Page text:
Once again, corrective measures so far have been directed towards the treatment of symptoms as perceived by specialists trained in a different cultural and economic environment. This perception has led to the introduction of a number of programmes of management and rehabilitation based on experience in other parts of the world, especially the American West: specifically, protection and reseeding of poor quality rangeland, demonstration projects, administrative measures to decrease and control stocking rates, extension services, animal health sevices, and the introduction of more productive breeds. Many of these projects have had some limited success, but the impact on the overall situation does not appear to be significant. Whether or not the experience of the American West, or of other similar areas of expert training, is appropriate to the natural conditions, it is highly inappropriate to the social and cultural conditions because it was based on the removal of the earlier populations (Cf. Baker 1976). The idea of removing existing populations in order to achieve a more productive and ecologically viable economy may sound preposterous, but it is by no means unheard of. It is worth emphasising that even if it appeared desirable from the point of view of the national economy, there may be alternatives which would be more feasible politically and more acceptable morally. Such alternatives will be found through social rather than ecological research.

The pastoralist's perspective

In order to provide better information for dealing with these and other problems of rural development in the more arid parts of Iran, the Department of the Environment (Tehran) embarked in 1975 on a comprehensive ecological research programme in an area known as Turan, some 500 kilometres east of Tehran (See Iran 1977, Sandford 1977a, Spooner et al. 1980, Spooner and Horne 1980 and Spooner and Mann 1982). The research area, which comprises some two million hectares on the northeastern edge of the central deserts, includes important winter grazing for transhumant flocks which produce meat for Tehran. The topography is diverse. Vast plains vary in altitude from 700 to 1,500 meters and mountain peaks rise to 2,200 m. The 200 mm isohyetose passes roughly through the middle. The whole is generally classified as steppic-subdesertic, and resembles other plateau areas of South-west Asia that are regularly subject to subfreezing winter temperatures. During the mid 1970s some 150,000 sheep and goats wintered in Turan from November to May. Of these, 25,000 belonged to the local settled population of about 2,000 and remained in the area through the summer. There was a close relationship of interdependence between the settled and the transhumant populations.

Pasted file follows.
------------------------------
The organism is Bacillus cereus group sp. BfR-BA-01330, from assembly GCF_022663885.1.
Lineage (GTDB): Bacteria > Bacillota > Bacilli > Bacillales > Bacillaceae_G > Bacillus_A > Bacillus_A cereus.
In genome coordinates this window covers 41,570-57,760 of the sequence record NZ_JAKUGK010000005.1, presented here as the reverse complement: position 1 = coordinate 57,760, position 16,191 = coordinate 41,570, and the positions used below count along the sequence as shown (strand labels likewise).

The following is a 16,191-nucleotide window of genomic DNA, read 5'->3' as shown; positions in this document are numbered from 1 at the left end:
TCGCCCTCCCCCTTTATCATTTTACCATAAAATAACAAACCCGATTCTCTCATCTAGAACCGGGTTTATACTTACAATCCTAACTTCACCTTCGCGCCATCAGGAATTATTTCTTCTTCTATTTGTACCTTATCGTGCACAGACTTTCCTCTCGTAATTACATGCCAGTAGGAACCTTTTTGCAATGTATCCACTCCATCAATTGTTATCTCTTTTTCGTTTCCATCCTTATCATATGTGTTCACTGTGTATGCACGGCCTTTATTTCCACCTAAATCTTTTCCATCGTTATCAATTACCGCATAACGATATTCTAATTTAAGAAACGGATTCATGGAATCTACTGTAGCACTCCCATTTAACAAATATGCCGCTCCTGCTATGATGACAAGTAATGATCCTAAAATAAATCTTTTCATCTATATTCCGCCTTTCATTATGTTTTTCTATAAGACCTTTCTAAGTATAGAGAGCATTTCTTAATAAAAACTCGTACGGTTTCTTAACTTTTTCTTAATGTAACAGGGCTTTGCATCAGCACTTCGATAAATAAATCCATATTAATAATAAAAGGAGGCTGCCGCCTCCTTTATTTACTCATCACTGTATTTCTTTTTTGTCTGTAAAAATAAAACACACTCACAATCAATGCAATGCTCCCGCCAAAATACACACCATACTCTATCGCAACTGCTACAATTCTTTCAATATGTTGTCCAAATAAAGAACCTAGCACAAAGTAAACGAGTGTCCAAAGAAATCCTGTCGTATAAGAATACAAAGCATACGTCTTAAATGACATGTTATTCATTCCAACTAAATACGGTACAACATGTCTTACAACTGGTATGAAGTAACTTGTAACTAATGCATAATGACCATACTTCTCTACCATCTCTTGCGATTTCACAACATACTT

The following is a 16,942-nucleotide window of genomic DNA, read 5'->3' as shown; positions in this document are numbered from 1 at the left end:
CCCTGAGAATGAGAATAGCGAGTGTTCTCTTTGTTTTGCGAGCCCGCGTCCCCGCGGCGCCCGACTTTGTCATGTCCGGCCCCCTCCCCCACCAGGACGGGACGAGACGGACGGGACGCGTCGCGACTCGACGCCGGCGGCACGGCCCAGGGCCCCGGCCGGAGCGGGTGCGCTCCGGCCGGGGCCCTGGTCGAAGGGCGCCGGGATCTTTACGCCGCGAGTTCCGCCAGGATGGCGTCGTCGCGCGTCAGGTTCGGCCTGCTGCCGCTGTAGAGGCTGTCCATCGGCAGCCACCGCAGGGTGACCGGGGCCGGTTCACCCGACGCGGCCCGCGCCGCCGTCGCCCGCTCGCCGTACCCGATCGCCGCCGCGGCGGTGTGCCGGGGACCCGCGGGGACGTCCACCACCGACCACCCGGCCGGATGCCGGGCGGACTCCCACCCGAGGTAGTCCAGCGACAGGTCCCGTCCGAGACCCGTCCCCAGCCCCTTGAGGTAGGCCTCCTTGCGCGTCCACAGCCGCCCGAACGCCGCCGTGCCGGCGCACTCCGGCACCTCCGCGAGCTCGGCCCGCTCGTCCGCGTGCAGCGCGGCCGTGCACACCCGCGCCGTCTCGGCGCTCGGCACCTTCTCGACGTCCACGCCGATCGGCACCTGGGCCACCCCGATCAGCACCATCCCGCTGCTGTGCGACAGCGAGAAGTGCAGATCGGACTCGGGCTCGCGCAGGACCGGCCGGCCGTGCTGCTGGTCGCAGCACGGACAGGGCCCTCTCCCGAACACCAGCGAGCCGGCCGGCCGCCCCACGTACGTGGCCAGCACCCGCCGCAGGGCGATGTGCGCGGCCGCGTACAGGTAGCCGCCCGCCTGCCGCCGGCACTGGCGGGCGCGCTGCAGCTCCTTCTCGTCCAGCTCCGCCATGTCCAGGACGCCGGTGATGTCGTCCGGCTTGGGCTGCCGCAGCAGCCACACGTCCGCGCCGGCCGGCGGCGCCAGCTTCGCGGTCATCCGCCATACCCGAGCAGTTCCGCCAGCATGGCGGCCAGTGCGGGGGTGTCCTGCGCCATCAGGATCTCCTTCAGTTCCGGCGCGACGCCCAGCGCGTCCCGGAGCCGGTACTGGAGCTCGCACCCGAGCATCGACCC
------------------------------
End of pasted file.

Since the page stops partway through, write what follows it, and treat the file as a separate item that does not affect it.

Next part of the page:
The structure of the local population and of its relationships with the larger society outside the desert areas is complex. Some 2,000 people are divided among 36 settlements. Traditionally several groups of pastoralists have used the area with different transhumant regimes. Some were entirely nomadic and tent-dwelling, moving into and through the area seasonally with their families and belongings. Others sent their flocks in for the winter with shepherds. All interacted economically with the local villagers in one way or another. This economic interaction was embedded in networks of personal relationships that spread beyond the boundaries of the small isolated social groups and (together with a shared moral system) provided the basis for the fluctuating degrees of security that obtained. These personal networks had a patrilineal bias, but matrilateral relationships were also important and women's labour was essential for a number of seasonal pastoral and agricultural tasks, especially milking, milk processing, and harvesting. The patrilineal bias was greater among the nomads, providing in genealogies the stability of social forms that the villagers found in land ownership. There is a close relationship between the structure of the population and the division of labour.

Turan exports substantial quantities of livestock and livestock products, cotton, and tobacco. It imports paraffin, consumer durables, clothes, sugar. tea, small amounts of other foods, fertilizers, and feed barley. Although over 80 per cent of the animals that use the area belong to non-residents, some 30-40 per cent of the proceeds from the production of these animals returns to residents in the form of shepherds' wages; and a further small proportion may return as payment for feed barley grown or bought in the area.